From around twenty miles out, the land appeared dark and mysterious in the shadow of the cloudbank above it. Forbidding even. The sight had a sobering effect on the voyagers. All conversation ceased as they studied their new homeland.

Hotu glanced down at Kafoa who hadn’t left his side since the first sighting. Overcome with love for the boy, he reached down and ruffled his hair yet again. Kafoa looked up and smiled at the father he idolised.

As Ronui sailed onwards, floundering deeper than ever in the water, the land mass ahead slowly took shape. It was high – higher than the tropical islands of the Pacific – and it was covered in dense, lush, green bush.

Although still too far away to ascertain, the land appeared to be unoccupied, and some sixth-sense told Hotu it was. Which meant he and his fellow survivors would be the only people on these shores. He wondered what had become of Kupe’s fellow voyagers all those centuries ago.

Hotu’s mind returned to the present and he realised the bigger question was what had happened to Ra and the others aboard Tautira. He prayed they were safe.

#

By mid-afternoon, the clouds lifted and Aotearoa was bathed in brilliant sunshine.

The Hawaikans were close to shore now. They scrutinised every feature of their new land. Ahead of them breakers crashed against impressive white cliffs that rose straight out of the sea. The clifftops were fringed by trees whose distinctive flowers blazed scarlet under the summer sun. Kafoa thought it likely the branch that was recovered from the sea came from one of those very trees.

Hotu was anxious to find a suitable landing place before nightfall. It was the ever-vigilant Rangi who brought his attention to a bay slightly to the north of where they were heading.

“Over there!” the navigator said, pointing to a crescent-shaped bay.

“Uh,” Hotu confirmed, steering the canoe toward the bay. A prominent headland at the bay’s southern end guarded the entrance to it.

The rocky shoreline gave way to a white-sand surf beach. Calm water and only the faintest of breezes aided an uneventful beaching. After such a long and dramatic voyage, the landing seemed almost an anti-climax to the exhausted survivors.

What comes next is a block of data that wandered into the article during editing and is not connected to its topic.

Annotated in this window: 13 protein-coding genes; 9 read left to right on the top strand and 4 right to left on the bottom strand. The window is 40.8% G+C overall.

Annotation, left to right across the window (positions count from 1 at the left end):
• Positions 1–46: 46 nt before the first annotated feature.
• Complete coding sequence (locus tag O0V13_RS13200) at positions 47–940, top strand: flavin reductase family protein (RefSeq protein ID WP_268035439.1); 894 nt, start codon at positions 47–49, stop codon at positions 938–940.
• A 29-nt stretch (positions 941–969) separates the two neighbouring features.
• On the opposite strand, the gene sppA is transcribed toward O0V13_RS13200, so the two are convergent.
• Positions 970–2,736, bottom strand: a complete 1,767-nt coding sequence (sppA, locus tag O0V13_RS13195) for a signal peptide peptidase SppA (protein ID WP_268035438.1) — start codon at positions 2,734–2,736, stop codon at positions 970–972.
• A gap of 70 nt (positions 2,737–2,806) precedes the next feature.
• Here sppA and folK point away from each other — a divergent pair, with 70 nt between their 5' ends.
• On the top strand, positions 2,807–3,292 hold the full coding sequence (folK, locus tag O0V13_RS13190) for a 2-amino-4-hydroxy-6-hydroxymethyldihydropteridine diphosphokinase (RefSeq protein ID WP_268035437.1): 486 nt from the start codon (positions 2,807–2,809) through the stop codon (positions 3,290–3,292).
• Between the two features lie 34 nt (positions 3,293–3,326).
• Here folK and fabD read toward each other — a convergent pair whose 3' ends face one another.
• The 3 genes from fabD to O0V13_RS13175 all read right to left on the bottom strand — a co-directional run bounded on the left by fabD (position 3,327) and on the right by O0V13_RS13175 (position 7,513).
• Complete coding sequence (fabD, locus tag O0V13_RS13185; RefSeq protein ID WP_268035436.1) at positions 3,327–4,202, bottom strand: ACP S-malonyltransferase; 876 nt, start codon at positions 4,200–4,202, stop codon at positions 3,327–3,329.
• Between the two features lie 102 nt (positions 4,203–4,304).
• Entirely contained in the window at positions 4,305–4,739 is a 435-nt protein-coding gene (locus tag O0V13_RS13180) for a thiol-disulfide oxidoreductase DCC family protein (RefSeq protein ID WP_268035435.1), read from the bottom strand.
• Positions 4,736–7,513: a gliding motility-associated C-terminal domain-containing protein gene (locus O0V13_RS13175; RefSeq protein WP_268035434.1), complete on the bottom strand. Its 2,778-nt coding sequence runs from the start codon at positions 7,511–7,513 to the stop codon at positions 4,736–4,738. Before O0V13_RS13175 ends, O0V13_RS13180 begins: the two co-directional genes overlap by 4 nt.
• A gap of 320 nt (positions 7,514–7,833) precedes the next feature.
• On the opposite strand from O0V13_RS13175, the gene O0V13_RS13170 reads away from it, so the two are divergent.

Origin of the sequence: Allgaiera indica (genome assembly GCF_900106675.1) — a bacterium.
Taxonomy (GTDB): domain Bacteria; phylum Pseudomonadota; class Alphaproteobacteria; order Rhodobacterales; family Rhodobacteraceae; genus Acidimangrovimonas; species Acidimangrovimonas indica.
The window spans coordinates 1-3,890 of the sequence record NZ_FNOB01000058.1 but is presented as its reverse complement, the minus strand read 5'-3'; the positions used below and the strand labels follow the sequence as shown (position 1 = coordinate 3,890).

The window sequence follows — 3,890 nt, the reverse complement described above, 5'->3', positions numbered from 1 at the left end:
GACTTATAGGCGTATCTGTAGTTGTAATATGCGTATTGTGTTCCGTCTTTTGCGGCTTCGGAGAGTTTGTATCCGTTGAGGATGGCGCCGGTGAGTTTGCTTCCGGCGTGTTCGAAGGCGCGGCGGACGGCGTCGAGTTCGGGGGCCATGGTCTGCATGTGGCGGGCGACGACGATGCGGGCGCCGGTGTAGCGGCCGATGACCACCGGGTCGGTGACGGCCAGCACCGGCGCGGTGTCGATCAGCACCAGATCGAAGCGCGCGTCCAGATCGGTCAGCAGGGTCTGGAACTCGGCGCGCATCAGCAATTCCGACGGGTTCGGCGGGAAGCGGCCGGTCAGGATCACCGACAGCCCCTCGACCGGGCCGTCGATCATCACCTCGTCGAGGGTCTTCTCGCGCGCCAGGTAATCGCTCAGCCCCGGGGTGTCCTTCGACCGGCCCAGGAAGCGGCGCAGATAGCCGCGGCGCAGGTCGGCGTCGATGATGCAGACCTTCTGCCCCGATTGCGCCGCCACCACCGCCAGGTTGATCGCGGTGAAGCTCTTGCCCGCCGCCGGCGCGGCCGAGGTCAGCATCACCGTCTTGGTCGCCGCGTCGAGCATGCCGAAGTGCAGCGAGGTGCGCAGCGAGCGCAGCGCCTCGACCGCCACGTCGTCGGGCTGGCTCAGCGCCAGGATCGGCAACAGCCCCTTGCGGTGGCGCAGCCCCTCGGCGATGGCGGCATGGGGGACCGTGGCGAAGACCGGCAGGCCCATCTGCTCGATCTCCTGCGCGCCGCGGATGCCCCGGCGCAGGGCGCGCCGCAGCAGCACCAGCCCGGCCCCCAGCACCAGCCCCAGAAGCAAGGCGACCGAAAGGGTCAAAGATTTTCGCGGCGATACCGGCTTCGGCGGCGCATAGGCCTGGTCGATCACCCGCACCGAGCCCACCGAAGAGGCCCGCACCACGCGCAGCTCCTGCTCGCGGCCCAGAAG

Kafoa was first to disembark, jumping from the canoe into the shallows. In a few strides he was standing above the high tide mark on the beach, his hunger pangs and tiredness forgotten for the moment. One by one, the other survivors joined him.

The descendants of Kupe had come home.

Hotu prayed that Ra and the others aboard Tautira had also arrived safely. He had no way of knowing they would soon land on a similar beach several hundred miles to the north.

It would be two centuries before the descendants of these separated peoples would meet, and when they did, it would not be as friends but as mortal enemies.

The Hawaikans survived daunting odds to reach Aotearoa circa 1300 AD.

Captain Cook’s bark the Endeavour off New Zealand’s coast (above) and an adaptation of Cook’s map of New Zealand (below).

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For the First Nations people of the Pacific Northwest salmon was part of their staple diet – preferably eaten putrid and well past its used-by date – as young Englishman John Jewitt discovered when a captive of the Mowachahts of Nootka Sound, Vancouver Island, in the early 1800s. 

We include references to John’s aversion to putrid salmon in our epic historical fiction adventure INTO THE AMERICAS (A novel based on a true story). The earthy descriptions are accurate for we sourced them directly from a diary he kept during his years in captivity. To John’s chagrin, the surrounding woods abounded with game, but salmon was considered a delicacy compared to deer and such.

Mowachaht chief Maquinna and his family agreed to John’s request that he cook an English-style meal of roasted venison for them. However, to the young cook’s dismay, they were unimpressed by the meal, and stuck to their traditional diet.

John observed the Mowachahts’ diet, which also included whale meat and blubber, kept them healthy as illness was rare within the tribe except during harsh winters when starvation was a common occurrence.

One book critic describes INTO THE AMERICAS as “an incredible, true-life, wilderness survival story”. It is available via Amazon as a paperback and Kindle ebook.

In Australia’s wilderness, Aborigines told escaped Irish convict John Graham if you want to live follow the Songlines. So he did… and he lived. John found sanctuary with the Kabi, a primitive tribe who had never seen a white man, and he marveled at their uncanny ability to navigate the landscape by following the mysterious Songlines – tracks left by their spirit ancestors from the Dreaming.

“Those who lose dreaming are lost.” -Aboriginal proverb